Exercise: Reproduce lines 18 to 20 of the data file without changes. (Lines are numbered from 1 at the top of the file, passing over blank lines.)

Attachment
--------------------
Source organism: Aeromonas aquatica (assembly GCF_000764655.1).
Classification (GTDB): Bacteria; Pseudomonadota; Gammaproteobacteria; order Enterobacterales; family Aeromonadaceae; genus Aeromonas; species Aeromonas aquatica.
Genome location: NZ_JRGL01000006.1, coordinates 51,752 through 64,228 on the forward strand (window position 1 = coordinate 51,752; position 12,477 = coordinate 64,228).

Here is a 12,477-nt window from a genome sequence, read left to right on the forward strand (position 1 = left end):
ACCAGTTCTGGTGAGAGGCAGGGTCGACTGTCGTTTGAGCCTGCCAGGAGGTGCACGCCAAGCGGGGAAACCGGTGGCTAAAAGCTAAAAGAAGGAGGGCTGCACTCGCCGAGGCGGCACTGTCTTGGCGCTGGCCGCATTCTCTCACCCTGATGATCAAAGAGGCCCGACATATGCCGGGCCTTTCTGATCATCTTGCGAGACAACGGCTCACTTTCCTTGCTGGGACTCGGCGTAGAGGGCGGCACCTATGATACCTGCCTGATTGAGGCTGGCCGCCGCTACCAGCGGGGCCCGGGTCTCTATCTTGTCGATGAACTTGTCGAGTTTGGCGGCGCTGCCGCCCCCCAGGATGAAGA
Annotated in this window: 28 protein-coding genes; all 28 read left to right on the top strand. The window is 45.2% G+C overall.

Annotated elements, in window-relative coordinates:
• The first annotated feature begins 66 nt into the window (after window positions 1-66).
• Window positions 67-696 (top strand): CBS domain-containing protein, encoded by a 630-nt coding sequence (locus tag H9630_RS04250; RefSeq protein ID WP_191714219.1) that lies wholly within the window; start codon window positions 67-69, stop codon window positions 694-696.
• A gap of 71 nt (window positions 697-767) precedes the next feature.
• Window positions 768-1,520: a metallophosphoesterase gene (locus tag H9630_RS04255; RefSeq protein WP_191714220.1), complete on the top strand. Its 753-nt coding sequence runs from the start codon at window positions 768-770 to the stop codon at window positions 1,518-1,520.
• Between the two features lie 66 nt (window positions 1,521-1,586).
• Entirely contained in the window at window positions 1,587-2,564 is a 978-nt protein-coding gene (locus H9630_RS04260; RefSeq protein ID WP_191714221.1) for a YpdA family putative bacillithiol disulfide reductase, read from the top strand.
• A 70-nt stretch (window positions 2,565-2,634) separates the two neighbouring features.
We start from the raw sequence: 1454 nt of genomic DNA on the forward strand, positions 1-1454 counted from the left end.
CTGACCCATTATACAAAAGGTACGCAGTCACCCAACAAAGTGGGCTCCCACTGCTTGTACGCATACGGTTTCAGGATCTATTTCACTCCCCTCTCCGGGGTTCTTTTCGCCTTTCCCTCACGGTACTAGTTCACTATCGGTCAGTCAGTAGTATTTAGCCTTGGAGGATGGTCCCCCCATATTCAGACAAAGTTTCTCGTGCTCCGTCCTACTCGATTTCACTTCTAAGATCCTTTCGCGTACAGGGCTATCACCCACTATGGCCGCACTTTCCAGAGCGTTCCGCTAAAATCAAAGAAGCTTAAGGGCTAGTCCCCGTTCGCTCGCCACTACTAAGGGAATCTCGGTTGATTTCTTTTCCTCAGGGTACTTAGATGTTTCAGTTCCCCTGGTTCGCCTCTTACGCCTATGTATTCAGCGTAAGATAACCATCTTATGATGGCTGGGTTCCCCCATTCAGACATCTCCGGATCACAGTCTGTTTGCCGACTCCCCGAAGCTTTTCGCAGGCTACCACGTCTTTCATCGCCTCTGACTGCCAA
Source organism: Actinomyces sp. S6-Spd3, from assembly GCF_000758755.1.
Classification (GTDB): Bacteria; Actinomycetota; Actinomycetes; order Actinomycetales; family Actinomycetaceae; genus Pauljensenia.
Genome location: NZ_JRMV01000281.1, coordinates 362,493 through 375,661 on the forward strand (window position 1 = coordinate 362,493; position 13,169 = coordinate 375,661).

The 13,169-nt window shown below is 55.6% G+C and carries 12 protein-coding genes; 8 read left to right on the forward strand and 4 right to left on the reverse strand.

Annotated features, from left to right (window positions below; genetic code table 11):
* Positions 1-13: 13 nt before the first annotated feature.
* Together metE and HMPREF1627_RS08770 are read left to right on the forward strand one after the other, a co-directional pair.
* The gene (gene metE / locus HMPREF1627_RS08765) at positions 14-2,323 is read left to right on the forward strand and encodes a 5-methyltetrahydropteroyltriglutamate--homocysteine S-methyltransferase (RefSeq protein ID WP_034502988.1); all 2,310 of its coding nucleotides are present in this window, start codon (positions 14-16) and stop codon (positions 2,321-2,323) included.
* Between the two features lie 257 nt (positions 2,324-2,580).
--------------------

Classification (GTDB): Bacteria; Actinomycetota; Actinomycetes; order Actinomycetales; family Actinomycetaceae; genus Pauljensenia.
Genome location: NZ_JRMV01000281.1, coordinates 362,493 through 375,661 on the forward strand (window position 1 = coordinate 362,493; position 13,169 = coordinate 375,661).

The 13,169-nt window shown below is 55.6% G+C and carries 12 protein-coding genes; 8 read left to right on the forward strand and 4 right to left on the reverse strand.